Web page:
Sources and Fate of Emerging Contaminants in Municipal Wastewater

Shaver, Daniel
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University of Guelph

This thesis presents the results from a study investigating the sources and fate of emerging contaminants in wastewater treatment facilities for three municipalities in Ontario, Canada. As the potential environmental effects of emerging contaminants from wastewater treatment plants are being discovered, it is vital to understand their transport pathways and behaviour within the wastewater treatment system, to mitigate exposure and increase removal efficiencies. Through sampling the wastewater effluents of hospitals, funeral homes, slaughterhouses and residential neighbourhoods, each location type is shown to contribute to the loading of triclosan, triclocarban, beta-blockers, and antidepressants to the sewer system. Within the three different wastewater treatment plants monitored, the results show that conventional wastewater treatment processes remove less than 30% beta-blockers and that the disinfectants triclosan and triclocarban are primarily removed due to biological degradation.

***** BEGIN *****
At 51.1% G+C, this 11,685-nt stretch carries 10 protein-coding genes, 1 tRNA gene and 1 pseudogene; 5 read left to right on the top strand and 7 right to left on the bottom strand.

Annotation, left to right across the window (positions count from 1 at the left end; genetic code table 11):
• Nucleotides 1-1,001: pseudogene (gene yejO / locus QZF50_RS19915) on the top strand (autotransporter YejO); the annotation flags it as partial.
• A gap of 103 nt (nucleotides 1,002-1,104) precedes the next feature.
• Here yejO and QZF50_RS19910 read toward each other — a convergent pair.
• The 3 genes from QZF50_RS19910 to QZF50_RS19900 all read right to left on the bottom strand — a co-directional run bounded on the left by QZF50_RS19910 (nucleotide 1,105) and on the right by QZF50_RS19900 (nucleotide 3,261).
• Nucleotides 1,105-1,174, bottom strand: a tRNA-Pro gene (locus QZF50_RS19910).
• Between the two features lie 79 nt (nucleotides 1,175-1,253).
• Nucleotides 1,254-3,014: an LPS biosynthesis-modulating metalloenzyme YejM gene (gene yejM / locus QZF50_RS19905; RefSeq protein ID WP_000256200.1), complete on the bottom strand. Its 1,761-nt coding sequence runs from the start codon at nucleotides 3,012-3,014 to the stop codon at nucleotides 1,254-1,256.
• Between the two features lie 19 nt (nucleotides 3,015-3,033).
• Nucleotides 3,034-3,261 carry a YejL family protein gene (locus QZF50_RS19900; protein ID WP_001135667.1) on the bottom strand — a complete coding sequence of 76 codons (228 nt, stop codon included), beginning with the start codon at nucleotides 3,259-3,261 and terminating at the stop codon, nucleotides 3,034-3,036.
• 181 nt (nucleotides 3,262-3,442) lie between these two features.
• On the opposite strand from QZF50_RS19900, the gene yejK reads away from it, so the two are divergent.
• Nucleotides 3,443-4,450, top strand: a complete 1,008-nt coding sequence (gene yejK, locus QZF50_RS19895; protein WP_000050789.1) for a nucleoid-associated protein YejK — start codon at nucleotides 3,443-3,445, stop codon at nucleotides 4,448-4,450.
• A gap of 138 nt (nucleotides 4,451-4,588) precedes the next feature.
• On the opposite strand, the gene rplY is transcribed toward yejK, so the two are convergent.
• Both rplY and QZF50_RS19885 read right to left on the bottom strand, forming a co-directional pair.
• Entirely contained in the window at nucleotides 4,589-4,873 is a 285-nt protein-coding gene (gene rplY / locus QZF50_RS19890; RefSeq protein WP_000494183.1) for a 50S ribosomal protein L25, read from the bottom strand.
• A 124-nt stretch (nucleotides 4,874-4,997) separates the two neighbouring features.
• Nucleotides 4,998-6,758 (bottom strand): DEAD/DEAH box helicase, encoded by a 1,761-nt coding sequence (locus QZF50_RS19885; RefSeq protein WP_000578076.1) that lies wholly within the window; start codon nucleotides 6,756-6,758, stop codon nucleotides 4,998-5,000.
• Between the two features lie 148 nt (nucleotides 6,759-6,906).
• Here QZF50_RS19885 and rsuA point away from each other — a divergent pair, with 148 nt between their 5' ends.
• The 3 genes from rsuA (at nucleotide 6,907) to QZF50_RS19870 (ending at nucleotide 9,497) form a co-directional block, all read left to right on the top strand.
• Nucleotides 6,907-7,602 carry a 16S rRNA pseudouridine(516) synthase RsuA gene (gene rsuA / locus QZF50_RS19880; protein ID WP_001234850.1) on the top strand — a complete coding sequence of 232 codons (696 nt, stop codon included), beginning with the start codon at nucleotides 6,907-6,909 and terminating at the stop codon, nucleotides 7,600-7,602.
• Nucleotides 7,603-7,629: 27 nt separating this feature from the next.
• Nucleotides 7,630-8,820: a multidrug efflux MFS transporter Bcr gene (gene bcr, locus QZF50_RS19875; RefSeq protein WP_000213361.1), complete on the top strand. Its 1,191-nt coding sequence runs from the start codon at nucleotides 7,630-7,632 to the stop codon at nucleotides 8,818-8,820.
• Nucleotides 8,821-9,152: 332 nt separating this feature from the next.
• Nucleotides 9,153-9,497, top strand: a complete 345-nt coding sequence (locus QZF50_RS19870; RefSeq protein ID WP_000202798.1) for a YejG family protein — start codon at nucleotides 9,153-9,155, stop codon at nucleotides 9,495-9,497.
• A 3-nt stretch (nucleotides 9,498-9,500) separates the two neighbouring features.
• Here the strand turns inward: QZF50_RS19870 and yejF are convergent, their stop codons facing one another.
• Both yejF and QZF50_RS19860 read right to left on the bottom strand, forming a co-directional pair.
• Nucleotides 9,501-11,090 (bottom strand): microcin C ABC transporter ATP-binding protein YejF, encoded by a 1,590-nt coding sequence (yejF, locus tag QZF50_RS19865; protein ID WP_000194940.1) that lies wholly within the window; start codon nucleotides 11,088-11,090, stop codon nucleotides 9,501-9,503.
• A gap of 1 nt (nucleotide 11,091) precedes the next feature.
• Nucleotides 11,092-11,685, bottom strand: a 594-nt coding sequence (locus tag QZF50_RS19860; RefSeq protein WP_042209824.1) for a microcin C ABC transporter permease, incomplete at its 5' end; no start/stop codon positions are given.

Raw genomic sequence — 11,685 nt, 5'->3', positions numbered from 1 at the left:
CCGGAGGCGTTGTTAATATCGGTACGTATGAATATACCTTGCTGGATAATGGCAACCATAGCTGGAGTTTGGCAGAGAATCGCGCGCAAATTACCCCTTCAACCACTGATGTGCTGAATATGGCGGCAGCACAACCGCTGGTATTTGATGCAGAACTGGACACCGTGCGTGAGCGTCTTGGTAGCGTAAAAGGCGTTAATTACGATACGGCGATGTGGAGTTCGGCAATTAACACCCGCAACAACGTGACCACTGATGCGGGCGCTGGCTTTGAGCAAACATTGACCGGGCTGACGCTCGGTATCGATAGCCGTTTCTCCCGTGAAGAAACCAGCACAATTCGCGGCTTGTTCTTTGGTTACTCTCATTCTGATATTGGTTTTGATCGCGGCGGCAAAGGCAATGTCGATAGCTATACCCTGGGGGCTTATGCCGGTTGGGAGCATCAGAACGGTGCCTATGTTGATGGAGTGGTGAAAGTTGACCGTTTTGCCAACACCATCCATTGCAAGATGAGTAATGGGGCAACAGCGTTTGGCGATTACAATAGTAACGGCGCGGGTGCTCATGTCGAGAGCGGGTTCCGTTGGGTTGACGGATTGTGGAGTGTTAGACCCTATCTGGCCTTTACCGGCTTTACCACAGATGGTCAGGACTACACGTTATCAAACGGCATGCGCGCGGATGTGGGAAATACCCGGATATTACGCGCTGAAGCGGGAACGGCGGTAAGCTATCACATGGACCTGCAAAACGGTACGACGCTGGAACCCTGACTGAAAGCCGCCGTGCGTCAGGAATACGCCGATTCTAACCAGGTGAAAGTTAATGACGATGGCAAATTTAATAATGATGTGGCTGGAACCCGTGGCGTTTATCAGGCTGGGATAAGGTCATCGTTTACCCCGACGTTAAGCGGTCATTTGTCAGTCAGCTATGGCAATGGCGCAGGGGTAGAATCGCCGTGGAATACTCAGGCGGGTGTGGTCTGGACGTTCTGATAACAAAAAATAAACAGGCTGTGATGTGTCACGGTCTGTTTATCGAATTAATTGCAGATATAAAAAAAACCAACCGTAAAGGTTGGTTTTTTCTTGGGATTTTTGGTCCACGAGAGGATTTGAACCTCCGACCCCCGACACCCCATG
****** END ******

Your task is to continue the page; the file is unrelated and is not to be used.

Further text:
emerging contaminants, wastewater treatment plants, transport pathways, wastewater treatment processes